My little brother strode the stage in his cap and gown, gave his med school dean an emphatic handshake and transitioned from Mister to Doctor for the rest of his life. “Now, that is really something,” I said to my mom through misty eyes. That decades-old moment still resonates in my heart.
A couple weeks ago, my 5-yr-old, in a lemon-yellow $15 cap and gown we were obliged to buy, was handed his “Diploma” at his PreK4 “graduation.” I love my son’s school, but this, simply put, was bullshit!
When my wife called the principal to share our opinions against PreK graduation, she was told this was an expectation of American parents; all kids receive a Certificate of Completion for the year. I’m no hater; let the children sing We Are The World, and I’m front row, lip-quivering like a granny. But let’s just call that a year-end celebration and skip the pomp and circumstance … especially when my boy could not care less about his “diploma” (which has already been recycled). By fabricating a false sense of achievement we diminish the sanctity of a graduation and do more harm than good.
We fail as parents and teachers when we “try to make each child feel like a winner or, in some way, outstanding, even if the student has done little to warrant such attention,” say Dr. Jeffery Kanov, the former district psychologist for Miami-Dade County Public Schools.
Kids come to expect that, by doing the bare minimum, in this case, merely showing up at preschool, lavish praise is warranted. “The sad truth is that bestowing a sense of feeling special, or exceptional, or outstanding on a child who hasn’t actually earned these labels only serves to enhance that child’s sense of entitlement. It stokes narcissism which leads people to not only demand special treatment from others … but to believe it is their right. Narcissists don’t do well with criticism and tend to blame others for their mistakes and failures,” says Kanov.
Do you want your kids easily demoralized by failure and willing to cheat or avoid applying themselves to avoid it?
Making the little league All-star team was one of the biggest moments of my young life. And I wore that patch on my arm with immense pride. Not making that elite team the following year made me hungry to work that much harder to get back on top, which I eventually did. Trophies were once rare and powerful motivators.
The same week my 5-yr-old “graduated,” my wife got an email asking her to come in to retrieve our 7-yr-old’s baseball trophy for his just-finished first season. Flashing back to our boy absent-mindedly doing cartwheels in right field, my wife asked “Did everyone receive trophies?” Of course, everyone did. Our son’s hitting and catching improved and he brought a good attitude, but did he deserve a “reward?” Absolutely not.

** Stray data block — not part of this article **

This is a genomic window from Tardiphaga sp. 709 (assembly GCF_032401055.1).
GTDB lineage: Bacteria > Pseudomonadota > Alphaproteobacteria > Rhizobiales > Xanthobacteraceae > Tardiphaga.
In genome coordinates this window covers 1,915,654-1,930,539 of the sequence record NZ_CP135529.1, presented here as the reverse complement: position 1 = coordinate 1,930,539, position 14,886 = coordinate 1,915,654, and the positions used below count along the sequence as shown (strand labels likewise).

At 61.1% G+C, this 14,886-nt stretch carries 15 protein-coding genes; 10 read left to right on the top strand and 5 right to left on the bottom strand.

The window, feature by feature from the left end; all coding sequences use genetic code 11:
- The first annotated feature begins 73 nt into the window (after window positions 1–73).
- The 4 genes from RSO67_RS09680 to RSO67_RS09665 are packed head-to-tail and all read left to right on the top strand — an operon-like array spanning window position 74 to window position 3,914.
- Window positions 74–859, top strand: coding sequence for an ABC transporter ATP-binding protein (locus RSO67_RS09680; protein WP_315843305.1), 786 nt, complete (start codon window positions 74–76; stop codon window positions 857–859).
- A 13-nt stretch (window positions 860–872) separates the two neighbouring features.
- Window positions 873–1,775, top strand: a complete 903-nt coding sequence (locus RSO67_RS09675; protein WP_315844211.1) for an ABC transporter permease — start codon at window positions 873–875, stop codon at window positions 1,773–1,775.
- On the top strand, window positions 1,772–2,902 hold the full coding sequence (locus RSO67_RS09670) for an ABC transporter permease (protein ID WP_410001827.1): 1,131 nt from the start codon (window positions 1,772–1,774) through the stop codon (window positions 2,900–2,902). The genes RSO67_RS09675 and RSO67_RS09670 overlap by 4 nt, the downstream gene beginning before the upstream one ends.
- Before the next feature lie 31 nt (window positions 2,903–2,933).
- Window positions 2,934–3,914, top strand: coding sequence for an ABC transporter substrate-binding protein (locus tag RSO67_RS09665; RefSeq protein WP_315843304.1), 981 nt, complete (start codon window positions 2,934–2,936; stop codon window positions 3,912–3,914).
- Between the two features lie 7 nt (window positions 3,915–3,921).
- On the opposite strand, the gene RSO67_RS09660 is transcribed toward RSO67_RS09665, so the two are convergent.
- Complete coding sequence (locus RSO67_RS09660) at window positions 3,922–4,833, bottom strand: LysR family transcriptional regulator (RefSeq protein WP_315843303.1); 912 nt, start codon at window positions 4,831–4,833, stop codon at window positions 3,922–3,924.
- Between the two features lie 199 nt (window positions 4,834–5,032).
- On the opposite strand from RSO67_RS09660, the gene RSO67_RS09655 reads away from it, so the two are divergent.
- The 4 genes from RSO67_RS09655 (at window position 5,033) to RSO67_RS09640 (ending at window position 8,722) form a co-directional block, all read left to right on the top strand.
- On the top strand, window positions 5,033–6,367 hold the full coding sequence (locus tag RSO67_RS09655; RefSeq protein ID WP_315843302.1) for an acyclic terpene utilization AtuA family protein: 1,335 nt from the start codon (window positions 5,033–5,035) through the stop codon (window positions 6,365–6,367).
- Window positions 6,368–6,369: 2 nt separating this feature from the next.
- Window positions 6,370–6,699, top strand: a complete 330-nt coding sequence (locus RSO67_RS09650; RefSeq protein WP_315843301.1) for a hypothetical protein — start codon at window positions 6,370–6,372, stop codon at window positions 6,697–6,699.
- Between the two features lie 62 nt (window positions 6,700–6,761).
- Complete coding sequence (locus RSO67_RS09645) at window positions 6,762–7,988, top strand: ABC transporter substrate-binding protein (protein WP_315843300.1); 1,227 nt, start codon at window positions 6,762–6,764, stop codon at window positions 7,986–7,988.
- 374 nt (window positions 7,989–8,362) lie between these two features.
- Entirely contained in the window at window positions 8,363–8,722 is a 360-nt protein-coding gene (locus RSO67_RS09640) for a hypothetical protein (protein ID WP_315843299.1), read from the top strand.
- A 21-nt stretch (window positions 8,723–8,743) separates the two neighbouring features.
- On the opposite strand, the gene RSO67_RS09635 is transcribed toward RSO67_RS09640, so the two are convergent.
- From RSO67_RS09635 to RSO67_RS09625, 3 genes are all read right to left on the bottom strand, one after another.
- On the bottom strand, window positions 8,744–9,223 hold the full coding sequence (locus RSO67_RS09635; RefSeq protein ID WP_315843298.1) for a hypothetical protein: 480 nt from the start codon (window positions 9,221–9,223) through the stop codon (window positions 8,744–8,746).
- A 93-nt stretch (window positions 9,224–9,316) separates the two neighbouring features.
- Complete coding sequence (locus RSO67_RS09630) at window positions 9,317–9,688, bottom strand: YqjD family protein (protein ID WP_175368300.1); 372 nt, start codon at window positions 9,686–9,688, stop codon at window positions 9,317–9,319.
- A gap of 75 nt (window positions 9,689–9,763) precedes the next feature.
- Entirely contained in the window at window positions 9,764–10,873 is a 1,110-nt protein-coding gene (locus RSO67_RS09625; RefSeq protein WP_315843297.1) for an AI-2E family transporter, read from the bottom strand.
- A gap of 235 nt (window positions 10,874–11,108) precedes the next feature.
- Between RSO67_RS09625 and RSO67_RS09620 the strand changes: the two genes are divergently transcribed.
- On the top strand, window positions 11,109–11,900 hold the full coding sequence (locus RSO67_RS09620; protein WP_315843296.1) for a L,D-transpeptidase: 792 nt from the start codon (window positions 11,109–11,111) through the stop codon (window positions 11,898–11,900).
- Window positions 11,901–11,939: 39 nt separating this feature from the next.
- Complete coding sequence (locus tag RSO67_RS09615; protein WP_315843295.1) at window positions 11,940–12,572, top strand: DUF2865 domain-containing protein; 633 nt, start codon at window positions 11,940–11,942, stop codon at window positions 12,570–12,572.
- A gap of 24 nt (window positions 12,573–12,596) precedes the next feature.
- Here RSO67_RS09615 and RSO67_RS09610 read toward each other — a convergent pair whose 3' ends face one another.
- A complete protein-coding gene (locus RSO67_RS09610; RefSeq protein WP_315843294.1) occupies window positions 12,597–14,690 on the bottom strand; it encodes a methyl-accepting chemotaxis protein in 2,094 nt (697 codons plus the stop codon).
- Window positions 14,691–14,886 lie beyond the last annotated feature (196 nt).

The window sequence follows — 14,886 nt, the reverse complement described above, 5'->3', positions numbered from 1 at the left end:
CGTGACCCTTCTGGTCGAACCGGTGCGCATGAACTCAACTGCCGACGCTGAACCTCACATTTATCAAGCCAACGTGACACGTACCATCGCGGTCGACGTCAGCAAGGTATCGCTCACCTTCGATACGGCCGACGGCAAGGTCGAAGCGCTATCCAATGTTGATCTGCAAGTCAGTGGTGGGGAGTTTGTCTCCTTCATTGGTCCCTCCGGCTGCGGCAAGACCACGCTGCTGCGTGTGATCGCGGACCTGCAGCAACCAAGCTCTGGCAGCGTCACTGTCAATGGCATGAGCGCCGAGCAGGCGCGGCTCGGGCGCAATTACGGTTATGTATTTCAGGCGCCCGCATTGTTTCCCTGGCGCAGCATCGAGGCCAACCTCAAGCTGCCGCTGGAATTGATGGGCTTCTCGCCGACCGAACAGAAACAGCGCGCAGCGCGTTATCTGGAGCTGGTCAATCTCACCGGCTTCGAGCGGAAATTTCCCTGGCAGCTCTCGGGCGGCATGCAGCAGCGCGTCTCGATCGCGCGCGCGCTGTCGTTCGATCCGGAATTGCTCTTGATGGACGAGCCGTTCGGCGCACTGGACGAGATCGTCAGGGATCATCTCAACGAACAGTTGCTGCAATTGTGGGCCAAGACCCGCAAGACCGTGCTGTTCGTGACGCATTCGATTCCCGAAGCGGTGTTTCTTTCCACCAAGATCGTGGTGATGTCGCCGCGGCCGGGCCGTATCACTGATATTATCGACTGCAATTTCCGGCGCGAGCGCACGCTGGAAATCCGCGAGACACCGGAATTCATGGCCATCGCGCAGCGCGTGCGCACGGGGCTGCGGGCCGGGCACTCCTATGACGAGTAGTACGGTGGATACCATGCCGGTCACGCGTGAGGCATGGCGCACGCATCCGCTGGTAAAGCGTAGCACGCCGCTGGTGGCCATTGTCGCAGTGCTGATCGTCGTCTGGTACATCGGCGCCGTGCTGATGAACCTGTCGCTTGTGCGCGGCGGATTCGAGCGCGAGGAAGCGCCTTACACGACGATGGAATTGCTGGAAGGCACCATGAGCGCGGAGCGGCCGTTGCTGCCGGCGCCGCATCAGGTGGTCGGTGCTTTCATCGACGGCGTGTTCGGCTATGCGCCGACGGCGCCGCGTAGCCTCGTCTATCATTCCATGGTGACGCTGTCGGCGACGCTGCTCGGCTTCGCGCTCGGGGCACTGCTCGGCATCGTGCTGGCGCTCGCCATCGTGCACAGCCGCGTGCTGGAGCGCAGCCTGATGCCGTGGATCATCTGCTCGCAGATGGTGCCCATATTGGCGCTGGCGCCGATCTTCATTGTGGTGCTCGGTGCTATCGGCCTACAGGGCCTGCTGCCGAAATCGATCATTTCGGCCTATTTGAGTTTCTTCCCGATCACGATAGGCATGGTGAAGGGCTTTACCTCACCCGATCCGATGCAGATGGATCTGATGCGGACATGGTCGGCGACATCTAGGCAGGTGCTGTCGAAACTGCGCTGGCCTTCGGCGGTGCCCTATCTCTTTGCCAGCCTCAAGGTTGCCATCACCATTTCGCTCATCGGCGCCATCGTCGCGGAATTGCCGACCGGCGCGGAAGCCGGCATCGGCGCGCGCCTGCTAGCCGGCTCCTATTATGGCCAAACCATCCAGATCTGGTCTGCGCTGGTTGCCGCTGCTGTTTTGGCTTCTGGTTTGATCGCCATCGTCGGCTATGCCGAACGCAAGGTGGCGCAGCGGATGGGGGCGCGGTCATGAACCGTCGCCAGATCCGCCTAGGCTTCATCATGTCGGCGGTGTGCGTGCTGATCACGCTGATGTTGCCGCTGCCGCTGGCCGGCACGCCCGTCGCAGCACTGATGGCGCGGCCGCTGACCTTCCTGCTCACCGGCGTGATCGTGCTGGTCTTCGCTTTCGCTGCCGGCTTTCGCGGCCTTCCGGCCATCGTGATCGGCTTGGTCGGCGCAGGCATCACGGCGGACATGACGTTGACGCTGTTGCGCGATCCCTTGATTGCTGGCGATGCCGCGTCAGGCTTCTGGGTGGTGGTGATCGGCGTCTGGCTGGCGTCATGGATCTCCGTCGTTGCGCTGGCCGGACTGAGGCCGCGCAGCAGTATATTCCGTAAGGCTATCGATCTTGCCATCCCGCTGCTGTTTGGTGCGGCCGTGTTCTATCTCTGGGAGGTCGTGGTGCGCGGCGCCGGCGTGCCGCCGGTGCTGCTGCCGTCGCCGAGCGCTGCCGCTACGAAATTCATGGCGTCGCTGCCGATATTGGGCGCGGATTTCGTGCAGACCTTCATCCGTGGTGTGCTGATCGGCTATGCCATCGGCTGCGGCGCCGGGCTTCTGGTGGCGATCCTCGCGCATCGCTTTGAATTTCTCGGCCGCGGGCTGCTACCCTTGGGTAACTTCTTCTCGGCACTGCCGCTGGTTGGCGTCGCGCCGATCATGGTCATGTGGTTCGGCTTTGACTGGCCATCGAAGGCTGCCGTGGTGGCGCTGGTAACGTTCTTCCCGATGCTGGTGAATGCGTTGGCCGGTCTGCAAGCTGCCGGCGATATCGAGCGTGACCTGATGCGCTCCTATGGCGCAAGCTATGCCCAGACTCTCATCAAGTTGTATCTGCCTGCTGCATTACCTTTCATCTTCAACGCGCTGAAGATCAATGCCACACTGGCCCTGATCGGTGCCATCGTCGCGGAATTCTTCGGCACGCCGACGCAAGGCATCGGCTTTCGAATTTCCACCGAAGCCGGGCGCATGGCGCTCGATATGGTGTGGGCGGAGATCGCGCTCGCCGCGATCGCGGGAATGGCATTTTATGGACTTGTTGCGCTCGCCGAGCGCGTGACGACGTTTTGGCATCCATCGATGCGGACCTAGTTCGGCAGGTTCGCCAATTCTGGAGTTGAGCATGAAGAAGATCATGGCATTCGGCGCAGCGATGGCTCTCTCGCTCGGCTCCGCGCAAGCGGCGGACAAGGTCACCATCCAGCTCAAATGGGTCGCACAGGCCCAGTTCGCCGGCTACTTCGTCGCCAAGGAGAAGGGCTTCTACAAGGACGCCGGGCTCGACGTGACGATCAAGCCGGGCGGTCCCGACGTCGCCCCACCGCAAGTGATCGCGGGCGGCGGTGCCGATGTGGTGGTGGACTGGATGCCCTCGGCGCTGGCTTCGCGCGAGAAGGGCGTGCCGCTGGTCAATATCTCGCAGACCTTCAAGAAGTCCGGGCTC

The experience is the prize!
In a wonderful NYT Op-Ed, titled Losing Is Good For You, Ashley Merryman writes of “a Maryland summer program that gives young kids awards every day — and the “day” is one hour long. The science is clear … nonstop recognition does not inspire children to succeed. Instead, it can cause them to underachieve.”
Merryman nails it, “If I were a baseball coach, I would announce at the first meeting that there would be only three awards: Best Overall, Most Improved and Best Sportsmanship. Then I’d hand the kids a list of things they’d have to do to earn one of those trophies. They would know from the get-go that excellence, improvement, character and persistence were valued.”
We don’t get trophies for just showing up at work in the real world, so why program our kids to think that’s how the game is played? Life is tough and requires hard work, respect and failure to gain true wisdom and perspective. Merryman has great advice for us all, “Parents should keep one question in mind. Whether your kid loves Little League or gymnastics, ask the program organizers this: “Which kids get awards?” If the answer is, “Everybody gets a trophy,” find another program.”
Stop trying to constantly “protect” your children from the painful consequences of their inaction, or worse from their own foolish or irresponsible behavior. Or from losing. We inadvertently breed little self-righteous monsters by over-praising and trying to keep our kids happy all the time.
When they never grasp the concept of having to do something meaningful in order to get a reward or praise, they not only miss out on critical wisdom, they can get downright belligerent. When things don’t go their way, they lash out with, “It’s not fair” and “You’re so mean” and “I’m not doing it cuz this is stupid.” This unmotivated and perverted lack-of-ownership can continue into adulthood. At which point, WE, the parents, should get a trophy for most clueless.